by Stephen Tall on March 1, 2009
We tend not to be too poll-obsessed here at LDV – of course we look at them, as do all other politico-geeks, but viewed in isolation no one poll will tell you very much beyond what you want to read into it. Looked at over a reasonable time-span and, if there are enough polls, you can see some trends.
Here, in chronological order, are the results of the seven polls published in February:
Tories 40%, Labour 28%, Lib Dems 22% – ICM/S. Telegraph (8th Feb 2009)
Tories 42%, Labour 28%, Lib Dems 18% – Populus/Times (10th Feb)
Tories 41%, Labour 25%, Lib Dems 22% – ComRes/S. Independent (15th Feb)
Tories 44%, Labour 32%, Lib Dems 14% – YouGov/S. Times (15th Feb)
Tories 48%, Labour 28%, Lib Dems 17% – Mori/unpublished (17th Nov)
Tories 42%, Labour 30%, Lib Dems 18% – ICM/Guardian (24th Nov)
Tories 41%, Labour 31%, Lib Dems 15% – YouGov/Telegraph (27th Nov)
Which gives us an average rating for the parties in February as follows, compared with January’s averages:
Tories 43% (n/c), Labour 29% (-3%), Lib Dems 18% (+2%)
What to make of this month’s polls, which paradoxically convey both stability and fluctuation? The Tories seem to be relatively stable, in the low 40s% – except for Mori which elevates them to 48%, touching the heights of New Labour before its landslide. Labour appear relatively stable, hovering just at or below 30% – except for ComRes which relegates them to 25%, only a margin of error’s breadth ahead of the Lib Dems. And the Lib Dems seem to be relatively stable in the 17-22% range – except for YouGov which sees the party stuck firmly at a pretty paltry 14-15%.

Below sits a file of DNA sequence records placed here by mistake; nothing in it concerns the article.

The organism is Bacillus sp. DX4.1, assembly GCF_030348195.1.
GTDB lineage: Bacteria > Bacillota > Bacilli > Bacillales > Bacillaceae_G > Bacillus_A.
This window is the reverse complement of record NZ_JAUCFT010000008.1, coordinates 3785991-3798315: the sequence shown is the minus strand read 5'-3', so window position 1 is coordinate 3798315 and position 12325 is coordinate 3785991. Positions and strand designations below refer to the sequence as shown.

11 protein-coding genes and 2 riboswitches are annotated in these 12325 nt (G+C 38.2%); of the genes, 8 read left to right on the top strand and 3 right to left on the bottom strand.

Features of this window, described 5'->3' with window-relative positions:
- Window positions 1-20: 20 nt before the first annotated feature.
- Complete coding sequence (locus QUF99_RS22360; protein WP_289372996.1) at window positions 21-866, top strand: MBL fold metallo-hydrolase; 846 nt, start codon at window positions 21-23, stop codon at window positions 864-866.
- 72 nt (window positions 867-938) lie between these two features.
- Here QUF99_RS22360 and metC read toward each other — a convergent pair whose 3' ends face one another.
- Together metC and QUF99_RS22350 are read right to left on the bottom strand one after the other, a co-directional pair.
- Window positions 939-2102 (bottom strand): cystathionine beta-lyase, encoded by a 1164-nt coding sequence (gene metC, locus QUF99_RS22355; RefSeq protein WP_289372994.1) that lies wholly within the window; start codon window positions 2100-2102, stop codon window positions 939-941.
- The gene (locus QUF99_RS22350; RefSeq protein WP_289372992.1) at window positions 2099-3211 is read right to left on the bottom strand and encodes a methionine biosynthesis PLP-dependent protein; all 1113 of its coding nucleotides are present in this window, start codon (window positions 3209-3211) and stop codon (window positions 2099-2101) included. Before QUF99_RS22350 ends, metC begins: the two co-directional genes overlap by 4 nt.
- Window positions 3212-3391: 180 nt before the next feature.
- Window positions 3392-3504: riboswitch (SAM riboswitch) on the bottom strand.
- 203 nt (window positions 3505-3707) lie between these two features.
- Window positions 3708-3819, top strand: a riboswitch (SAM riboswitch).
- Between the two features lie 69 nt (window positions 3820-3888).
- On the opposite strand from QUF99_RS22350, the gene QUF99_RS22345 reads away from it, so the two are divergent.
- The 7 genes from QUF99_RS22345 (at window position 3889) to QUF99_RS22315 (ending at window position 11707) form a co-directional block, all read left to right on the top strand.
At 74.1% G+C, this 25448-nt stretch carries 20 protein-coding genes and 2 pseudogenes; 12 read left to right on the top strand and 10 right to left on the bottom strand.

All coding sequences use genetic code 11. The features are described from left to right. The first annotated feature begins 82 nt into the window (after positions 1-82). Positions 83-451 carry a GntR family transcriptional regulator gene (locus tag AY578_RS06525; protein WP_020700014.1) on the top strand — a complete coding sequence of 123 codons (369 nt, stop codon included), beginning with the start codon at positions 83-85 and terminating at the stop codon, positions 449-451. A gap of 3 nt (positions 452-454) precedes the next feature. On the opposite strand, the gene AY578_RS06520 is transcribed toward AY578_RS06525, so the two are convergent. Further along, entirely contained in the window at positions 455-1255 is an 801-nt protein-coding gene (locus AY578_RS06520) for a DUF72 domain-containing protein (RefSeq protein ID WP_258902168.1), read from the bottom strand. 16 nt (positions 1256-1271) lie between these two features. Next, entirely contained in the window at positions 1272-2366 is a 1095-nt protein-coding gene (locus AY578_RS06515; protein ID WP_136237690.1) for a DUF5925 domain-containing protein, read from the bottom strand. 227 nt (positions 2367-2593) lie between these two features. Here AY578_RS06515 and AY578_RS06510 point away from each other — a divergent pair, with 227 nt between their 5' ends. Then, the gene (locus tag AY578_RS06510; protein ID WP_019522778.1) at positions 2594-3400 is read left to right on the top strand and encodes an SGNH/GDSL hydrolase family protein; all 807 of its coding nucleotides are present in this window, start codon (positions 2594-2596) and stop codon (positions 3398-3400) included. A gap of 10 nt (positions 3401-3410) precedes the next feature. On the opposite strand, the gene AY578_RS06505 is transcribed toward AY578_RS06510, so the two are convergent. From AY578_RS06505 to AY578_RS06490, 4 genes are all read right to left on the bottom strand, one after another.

All this statistical noise is, of course, ironed out by our monthly average, which sees Labour ceding ground to the Lib Dems. Indeed, it seems a lifetime ago, but just back in December Labour’s poll average was 35%: they have dropped 6% in the space of just a few weeks, with the spoils evenly shared between the Lib Dems and Tories.
Such has been Labour’s decline that it has prompted a brief effervescence of speculation that Gordon Brown might be tempted to resign if he thought it would assist his party’s fortunes. This prompted ICM to ask the question on behalf of The Guardian: ‘Putting aside your own political party preference for a moment do you think Labour will do better at the next general election with Gordon Brown in charge, or with another leader?’
By a sturdy two-to-one majority (63% to 28%) voters opted for political life sans Brown. It’s noticeable, though, that ICM asked the question in the abstract, without naming possible Prime Ministerial successors – in direct matches against Messrs Miliband, Johnson, Straw, Miliband, Balls, Miliband (sic), Purnell et al, or even Mesdames Harman, Smith or Cooper, I suspect Mr Brown would fare rather better in stark reality than fluffy hypothetical.